Education For All Campaign Network (EFANET) in collaboration with stakeholders in the education sector recently held a 'Bantanba' meeting to raise awareness on teacher code of conduct, special needs of education and sexual harassment policies, among others, at Greater Banjul Upper Basic School, in Kanifing.
At the meeting, Matarr Baldeh, national coordinator of EFANET, informed that the government of The Gambia and other education stakeholders from other countries, in 2000 met in Dakar to form an organisation of Education for All (EFANET) and this organisation was established in The Gambia in 2002. It aimed at promoting educational right, primary education and early childhood education, and three schools were identified to save the right of the students.
Janet A Mansal, the Gambia Teachers' Union (GTU) desk officer, spoke at length about the GTU code of professional ethics and conduct, saying that teaching is a career which is expected to have rules, morals and behaviour. According to her, GTU has a big role to play in the society, noting that they care about their profession as teachers or educators.GTU, Mansal added has a core value, principles and fundamental rules in which actions are taken based on common values of quality education for all, education as a basic human right, rooted in national and local culture and tradition.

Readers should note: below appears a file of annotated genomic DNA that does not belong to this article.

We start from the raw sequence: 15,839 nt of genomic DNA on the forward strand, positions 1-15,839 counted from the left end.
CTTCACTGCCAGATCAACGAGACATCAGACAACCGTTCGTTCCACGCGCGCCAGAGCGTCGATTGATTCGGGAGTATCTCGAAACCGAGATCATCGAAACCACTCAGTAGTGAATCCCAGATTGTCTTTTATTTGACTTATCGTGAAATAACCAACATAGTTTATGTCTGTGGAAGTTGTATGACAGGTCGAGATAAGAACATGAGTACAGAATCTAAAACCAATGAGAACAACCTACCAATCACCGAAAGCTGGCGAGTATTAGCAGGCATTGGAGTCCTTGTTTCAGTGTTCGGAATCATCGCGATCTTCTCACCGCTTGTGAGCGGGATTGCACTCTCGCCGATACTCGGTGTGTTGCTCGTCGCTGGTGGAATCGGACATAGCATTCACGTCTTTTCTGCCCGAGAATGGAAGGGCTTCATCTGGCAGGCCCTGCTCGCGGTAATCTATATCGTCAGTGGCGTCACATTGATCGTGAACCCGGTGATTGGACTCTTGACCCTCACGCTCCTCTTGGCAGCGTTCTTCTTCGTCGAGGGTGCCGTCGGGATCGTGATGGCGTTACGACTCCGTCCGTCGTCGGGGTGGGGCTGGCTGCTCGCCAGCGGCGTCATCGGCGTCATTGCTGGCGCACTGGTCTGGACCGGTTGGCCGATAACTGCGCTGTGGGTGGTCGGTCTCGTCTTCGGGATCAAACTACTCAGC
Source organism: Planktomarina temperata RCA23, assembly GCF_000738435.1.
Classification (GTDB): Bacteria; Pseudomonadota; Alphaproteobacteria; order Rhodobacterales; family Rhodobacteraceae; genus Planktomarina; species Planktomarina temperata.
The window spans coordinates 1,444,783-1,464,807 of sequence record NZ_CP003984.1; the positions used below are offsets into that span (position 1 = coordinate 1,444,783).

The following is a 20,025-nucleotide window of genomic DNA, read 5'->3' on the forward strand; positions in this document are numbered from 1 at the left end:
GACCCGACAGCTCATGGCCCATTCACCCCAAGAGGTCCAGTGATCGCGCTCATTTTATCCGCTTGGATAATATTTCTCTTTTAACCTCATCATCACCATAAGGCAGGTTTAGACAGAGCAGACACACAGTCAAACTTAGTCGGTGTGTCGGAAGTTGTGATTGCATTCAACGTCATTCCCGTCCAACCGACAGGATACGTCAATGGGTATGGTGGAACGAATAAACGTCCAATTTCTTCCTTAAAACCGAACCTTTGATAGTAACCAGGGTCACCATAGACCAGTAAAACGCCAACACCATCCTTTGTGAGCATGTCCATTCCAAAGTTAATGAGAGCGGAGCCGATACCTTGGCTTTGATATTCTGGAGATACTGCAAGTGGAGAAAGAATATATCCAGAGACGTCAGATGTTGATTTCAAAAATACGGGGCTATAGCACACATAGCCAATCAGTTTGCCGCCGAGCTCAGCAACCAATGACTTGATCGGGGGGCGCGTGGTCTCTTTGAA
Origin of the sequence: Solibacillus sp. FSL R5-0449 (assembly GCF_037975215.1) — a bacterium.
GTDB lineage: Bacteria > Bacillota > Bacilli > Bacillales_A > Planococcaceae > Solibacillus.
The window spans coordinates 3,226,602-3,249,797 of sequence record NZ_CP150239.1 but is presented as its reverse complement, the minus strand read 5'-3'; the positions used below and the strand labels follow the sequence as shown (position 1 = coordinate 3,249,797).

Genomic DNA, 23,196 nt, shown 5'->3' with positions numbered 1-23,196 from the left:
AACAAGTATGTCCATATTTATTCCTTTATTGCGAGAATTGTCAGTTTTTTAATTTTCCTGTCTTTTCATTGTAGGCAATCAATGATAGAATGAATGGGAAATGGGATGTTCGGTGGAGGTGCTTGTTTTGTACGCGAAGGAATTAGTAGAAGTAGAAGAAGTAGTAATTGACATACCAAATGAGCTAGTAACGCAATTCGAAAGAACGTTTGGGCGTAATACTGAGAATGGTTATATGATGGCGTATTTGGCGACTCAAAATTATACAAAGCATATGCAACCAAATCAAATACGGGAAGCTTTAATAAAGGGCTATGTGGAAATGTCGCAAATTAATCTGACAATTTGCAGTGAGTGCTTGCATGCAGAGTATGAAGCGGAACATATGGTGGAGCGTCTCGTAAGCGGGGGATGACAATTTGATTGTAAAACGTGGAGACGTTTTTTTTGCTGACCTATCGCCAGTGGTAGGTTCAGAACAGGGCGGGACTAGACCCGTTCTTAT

She therefore urged the teachers to dress properly as the rule said, to avoid harassment in the eyes of students.
For her part, Anna Nancy Mendy, the principal education officer of Basic Education Directorate, made a presentation on the special needs of education and inclusive policy framework. She reminded that the 2004-2015 policy vision statement indicated that it would provide a provision of responsive relevant and quality education for all Gambians.
According to her, the international legal frameworks advocate the right of the persons with disabilities. She cited the 1948 Universal Declaration of the Human Rights, 1971 General Assembly Resolution on the Declaration on the right of mentally retarded persons, and 1975 Declaration on rights of disabled persons, as some of the significant examples.
Madam Mendy however expressed delight over the turn out of the participants and for their efforts inmaking the forum successful.
Abbie Barrow of Nova Scotia Gambia Association (NSGA) spoke about corporal punishment in schools, urging teachers to treat students fairly and to stop beating them.